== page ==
Since 1996, Congress has included charitable choice provisions in several social welfare statutes to encourage the participation of religious organizations in administering government-funded social service programs. In this Article, Professor Michele Gilman discusses the lack of accountability to beneficiaries that occurs when public funds are given to religious organizations for secular programs, and she proposes solutions to this problem. As Professor Gilman explains, doctrines that constrain abuses of governmental discretion, such as administrative procedure acts and constitutional restrictions, generally do not apply when public programs are privatized. Moreover, religious organizations are often insulated from public scrutiny because of First Amendment concerns about entangling government in religion, as well as special immunities from tort liability and limited fiduciary duties for directors. The mechanisms of privatization, such as contracts and vouchers, also fail to ensure that beneficiaries receive quality services. As a result, Professor Gilman proposes a set of measures to improve accountability, all of which hinge on including beneficiaries in setting clear standards, evaluating outcomes, and enforcing rights to quality services. Finally, Professor Gilman analyzes current Supreme Court caselaw on public funding to religious entities and explains why imposing accountability measures on charitable choice programs does not violate the First Amendment religion clauses.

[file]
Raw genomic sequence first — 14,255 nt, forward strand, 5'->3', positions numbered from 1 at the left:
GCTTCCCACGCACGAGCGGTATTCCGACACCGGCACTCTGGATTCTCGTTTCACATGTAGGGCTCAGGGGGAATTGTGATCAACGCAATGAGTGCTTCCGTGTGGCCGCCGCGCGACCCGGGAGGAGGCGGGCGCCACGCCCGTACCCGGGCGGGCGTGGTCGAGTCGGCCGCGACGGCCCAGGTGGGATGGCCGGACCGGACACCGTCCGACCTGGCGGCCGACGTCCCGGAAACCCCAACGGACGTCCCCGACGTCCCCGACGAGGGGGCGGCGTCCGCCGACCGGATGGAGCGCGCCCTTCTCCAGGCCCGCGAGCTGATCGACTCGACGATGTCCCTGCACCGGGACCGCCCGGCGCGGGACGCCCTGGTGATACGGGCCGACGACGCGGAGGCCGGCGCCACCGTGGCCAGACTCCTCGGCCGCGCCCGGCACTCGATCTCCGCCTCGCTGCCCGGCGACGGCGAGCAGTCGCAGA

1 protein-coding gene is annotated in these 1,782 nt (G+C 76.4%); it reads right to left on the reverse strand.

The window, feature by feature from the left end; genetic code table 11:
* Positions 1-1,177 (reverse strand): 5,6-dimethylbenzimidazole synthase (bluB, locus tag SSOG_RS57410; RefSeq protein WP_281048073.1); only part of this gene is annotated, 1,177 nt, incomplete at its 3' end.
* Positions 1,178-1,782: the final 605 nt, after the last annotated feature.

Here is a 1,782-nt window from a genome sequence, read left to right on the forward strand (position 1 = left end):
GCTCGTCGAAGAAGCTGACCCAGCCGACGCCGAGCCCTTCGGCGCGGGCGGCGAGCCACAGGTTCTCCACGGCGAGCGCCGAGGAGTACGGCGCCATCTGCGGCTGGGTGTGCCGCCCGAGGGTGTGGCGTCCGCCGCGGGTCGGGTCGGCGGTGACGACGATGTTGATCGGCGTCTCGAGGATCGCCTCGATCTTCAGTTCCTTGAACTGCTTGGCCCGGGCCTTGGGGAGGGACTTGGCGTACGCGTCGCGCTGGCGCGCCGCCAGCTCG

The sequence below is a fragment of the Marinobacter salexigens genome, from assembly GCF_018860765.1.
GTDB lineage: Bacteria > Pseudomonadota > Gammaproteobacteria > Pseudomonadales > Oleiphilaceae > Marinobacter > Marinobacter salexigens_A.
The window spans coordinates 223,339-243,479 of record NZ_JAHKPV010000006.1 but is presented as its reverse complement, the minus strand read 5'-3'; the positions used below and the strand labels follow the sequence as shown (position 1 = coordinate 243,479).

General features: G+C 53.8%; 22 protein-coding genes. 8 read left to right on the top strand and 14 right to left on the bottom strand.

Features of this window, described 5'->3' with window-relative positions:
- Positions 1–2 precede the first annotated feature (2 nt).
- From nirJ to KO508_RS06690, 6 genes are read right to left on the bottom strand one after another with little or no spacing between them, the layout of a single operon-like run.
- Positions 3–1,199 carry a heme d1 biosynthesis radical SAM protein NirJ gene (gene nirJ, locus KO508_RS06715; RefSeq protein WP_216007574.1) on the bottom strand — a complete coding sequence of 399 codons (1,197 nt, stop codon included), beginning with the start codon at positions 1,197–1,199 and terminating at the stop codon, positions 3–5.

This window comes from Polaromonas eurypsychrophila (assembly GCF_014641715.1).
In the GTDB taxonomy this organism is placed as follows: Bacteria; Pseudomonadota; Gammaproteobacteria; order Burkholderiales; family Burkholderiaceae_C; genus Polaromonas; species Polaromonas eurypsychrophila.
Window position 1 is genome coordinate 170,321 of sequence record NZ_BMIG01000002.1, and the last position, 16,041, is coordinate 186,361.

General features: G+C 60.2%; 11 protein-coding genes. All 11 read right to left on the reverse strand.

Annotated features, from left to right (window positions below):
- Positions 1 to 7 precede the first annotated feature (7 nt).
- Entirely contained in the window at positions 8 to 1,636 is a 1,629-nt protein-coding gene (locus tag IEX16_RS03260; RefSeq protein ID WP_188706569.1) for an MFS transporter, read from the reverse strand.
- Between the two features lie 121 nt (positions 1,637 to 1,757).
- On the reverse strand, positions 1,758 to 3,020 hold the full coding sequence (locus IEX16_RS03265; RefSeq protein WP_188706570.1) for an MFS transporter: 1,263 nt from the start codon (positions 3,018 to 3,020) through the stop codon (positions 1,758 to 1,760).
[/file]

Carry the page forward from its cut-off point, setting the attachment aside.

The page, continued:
"Charitable Choice" and the Accountability Challenge: Reconciling the Need for Regulation with the First Amendment Religion Clauses, 55 Vand. L. Rev. 797 (2002)